French President Macron made the country’s position clear:
“A company, even a very large company, cannot get away with it when it decides to operate in France,” the French president insisted, during a visit to mark the centenary of the La Montagne newspaper in the city of Clermont-Ferrand in central France.
“We are going to start implementing the law,” he said.
According to Emmanuel Legrand’s excellent newsletter, Google is refusing to pay French news publishers for free-riding on their expensive news when delivered in Google’s massive monopoly on news aka search results:
French minister of culture Franck Riester was particularly incensed by Google’s decision. “I met with the head of Google News [Richard Gingras] this morning at the Ministry of Culture,” said Riester to journalists on the day Google made its decision public. “I sent him a very strong message about the need to build win-win partnerships with publishers and news agencies and journalists. The answer he gave me a few minutes later was stonewalling. This is unacceptable.”
Apparently this philistine from Silicon Valley not only has no respect for the law or the democratic process, he also has no respect for French culture. Be clear on this–the French law was passed in the European Parliament over Google’s unprecedented astroturf lobbying campaign AND it was passed at the national parliament IN FRANCE. The people were heard TWICE.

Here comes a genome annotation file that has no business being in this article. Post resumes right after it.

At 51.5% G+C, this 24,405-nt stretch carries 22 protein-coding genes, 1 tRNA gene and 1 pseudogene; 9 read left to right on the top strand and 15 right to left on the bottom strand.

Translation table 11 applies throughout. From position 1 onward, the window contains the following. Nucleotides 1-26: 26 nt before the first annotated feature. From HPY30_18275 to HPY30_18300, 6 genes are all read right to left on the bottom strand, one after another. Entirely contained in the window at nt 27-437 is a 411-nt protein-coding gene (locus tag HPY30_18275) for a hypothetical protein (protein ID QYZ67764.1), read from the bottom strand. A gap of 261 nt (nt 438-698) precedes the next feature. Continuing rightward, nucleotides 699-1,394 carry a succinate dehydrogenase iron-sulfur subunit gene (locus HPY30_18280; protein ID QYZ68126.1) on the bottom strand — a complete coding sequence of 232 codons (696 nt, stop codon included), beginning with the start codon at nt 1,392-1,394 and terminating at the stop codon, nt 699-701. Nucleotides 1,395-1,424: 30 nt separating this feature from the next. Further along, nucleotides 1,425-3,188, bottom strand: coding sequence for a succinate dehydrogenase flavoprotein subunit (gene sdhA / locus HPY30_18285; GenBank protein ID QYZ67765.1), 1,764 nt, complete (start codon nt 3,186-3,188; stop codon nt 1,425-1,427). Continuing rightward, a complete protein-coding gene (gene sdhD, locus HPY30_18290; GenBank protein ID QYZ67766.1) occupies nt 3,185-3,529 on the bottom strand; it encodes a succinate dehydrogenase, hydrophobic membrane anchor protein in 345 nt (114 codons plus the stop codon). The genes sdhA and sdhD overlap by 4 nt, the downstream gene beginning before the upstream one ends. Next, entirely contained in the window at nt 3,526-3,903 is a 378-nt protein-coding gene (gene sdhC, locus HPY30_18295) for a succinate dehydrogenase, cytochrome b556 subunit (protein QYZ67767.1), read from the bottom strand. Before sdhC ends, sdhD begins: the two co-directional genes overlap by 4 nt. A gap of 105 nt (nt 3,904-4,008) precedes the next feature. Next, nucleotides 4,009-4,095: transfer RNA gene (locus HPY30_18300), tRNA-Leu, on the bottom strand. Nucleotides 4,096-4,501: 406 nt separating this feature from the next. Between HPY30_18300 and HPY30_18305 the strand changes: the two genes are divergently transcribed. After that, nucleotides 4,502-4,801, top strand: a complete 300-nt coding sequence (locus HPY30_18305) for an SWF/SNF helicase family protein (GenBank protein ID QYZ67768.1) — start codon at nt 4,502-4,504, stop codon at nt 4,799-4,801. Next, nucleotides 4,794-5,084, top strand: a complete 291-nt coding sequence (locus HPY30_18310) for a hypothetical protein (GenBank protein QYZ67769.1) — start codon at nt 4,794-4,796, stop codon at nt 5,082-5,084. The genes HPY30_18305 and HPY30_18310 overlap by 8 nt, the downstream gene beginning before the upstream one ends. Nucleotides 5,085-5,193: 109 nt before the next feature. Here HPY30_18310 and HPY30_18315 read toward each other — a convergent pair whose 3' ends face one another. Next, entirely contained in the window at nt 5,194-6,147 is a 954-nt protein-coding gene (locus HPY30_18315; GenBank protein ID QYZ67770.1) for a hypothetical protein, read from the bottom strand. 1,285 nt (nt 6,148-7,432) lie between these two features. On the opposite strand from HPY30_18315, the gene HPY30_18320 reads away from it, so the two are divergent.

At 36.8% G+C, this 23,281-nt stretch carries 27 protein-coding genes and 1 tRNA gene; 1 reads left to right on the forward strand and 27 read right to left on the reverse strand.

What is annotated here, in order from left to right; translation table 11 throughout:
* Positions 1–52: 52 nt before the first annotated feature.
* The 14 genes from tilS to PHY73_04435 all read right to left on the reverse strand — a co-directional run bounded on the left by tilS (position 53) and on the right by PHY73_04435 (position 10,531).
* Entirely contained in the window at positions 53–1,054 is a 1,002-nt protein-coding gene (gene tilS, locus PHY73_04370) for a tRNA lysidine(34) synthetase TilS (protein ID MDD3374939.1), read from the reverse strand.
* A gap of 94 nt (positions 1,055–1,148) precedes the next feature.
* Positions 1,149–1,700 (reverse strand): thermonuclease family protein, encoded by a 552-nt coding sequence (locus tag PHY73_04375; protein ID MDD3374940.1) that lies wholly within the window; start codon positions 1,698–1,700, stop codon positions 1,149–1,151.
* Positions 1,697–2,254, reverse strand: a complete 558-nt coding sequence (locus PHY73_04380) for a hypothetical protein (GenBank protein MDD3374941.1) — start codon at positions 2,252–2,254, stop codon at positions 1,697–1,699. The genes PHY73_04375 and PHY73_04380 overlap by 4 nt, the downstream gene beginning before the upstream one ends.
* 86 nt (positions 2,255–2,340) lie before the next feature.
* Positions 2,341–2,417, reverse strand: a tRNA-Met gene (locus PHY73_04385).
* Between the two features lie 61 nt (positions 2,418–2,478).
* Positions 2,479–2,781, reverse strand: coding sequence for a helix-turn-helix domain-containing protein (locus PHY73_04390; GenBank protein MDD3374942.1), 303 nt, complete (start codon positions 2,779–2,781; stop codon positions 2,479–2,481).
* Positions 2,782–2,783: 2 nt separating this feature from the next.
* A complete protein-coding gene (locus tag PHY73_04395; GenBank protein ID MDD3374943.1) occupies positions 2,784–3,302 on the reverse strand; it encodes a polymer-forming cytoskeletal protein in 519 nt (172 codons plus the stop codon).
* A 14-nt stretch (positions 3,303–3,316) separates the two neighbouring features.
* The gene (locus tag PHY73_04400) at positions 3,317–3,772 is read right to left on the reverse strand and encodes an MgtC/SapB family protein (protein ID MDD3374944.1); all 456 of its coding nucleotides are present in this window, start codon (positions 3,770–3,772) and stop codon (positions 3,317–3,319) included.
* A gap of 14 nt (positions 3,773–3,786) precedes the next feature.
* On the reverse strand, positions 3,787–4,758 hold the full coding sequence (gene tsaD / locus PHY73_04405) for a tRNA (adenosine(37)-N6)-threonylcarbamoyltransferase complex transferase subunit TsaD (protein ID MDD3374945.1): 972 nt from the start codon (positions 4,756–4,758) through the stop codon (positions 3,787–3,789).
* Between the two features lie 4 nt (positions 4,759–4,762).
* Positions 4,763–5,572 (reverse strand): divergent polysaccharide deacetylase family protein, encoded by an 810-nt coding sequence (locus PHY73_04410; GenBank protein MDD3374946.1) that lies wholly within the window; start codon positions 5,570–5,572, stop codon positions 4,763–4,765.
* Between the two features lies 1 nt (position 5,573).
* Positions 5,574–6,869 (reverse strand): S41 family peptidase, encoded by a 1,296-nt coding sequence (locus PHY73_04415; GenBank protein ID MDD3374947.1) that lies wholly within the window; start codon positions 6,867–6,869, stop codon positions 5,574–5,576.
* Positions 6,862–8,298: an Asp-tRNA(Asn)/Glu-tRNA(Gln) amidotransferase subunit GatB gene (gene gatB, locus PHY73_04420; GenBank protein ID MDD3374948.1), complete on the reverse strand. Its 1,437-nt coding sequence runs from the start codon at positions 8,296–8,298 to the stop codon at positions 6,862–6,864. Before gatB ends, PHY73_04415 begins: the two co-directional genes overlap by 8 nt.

And if Mr. Gingras wasn’t insulting enough to Europeans and the French people from his cozy option-packed Silicon Valley enclave, he sure doesn’t know how to handle himself with the French minister of culture. Here’s a hot tip–the Peter Pan thing is not a good look outside the Googleplex paedocracy.
But understand this–as I predicted, Google has no intention of complying with the Copyright Directive and will dump as much money as it takes in legal fees, PR campaigns, fake news and astroturf until it has exhausted all possible claims, trials, appeals, lobbying, the works. Why?
Because THEY LOST AND THEY ARE PISSED. What you are about to see play out is what happens when the richest and most powerful media company in commercial history strikes back. What happens when the Silicon Valley company with control over the world’s newspapers says a people should know when they’re conquered. No blow is too low. And I keep saying, there’s only one thing they understand which is not fines. You can’t get fines big enough to hurt them.
What gets their attention is anything that affects their behavior–and that means injunctions or prison. They have no appreciation for anything we do to create music, movies, news, photographs, illustrations or any other work of authorship. For them, it’s there for the taking.